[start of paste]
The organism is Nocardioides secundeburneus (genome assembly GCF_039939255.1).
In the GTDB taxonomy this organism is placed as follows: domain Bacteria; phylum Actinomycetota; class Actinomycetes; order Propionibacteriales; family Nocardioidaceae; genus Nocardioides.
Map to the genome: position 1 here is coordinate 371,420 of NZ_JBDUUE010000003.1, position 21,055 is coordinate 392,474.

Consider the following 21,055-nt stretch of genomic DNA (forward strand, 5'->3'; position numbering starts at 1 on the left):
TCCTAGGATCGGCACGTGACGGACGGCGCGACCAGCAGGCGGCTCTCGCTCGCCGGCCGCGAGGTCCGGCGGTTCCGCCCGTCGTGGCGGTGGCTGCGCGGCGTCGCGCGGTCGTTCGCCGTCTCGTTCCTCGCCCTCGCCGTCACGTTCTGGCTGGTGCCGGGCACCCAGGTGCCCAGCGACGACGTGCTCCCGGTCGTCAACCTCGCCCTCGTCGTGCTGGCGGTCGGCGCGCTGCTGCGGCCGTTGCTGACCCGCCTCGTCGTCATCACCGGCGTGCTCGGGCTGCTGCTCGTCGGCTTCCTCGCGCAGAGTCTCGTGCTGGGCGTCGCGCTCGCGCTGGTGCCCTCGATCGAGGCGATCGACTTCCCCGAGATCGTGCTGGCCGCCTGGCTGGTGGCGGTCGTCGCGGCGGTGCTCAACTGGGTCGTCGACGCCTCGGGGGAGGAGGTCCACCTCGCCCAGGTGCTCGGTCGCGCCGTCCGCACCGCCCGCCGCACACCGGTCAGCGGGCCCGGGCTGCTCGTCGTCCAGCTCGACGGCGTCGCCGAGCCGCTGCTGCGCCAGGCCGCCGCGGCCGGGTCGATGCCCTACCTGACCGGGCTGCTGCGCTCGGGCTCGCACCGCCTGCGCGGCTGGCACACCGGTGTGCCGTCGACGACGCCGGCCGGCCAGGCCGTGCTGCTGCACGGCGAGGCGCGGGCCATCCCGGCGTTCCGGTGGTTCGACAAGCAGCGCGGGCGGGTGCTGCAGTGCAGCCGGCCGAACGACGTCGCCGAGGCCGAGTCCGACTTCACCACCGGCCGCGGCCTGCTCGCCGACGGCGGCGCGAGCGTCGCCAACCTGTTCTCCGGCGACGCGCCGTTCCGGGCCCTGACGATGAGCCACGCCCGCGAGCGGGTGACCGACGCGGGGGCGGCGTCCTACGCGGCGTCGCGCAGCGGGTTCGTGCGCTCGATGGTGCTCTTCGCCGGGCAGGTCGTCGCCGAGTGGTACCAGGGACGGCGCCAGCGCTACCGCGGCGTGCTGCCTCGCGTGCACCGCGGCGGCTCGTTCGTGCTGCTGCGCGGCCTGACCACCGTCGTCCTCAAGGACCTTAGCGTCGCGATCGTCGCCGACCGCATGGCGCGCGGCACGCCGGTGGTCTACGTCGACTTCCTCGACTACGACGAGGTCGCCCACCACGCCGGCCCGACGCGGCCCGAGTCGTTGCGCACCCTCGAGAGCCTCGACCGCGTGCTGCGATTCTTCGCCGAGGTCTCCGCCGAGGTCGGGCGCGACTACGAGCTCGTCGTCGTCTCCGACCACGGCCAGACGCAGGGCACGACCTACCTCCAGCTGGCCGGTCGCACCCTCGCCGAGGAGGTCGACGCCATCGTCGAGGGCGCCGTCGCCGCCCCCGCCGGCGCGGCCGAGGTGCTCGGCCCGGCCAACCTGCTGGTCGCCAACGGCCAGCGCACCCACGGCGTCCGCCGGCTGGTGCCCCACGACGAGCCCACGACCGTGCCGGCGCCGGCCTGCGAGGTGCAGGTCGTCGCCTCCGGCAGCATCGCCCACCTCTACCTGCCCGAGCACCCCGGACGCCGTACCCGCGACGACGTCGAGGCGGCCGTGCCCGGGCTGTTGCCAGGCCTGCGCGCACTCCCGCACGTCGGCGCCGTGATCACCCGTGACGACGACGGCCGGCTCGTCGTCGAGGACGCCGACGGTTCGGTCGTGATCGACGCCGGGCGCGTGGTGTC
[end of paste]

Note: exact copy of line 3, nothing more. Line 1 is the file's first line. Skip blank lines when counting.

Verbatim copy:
Map to the genome: position 1 here is coordinate 371,420 of NZ_JBDUUE010000003.1, position 21,055 is coordinate 392,474.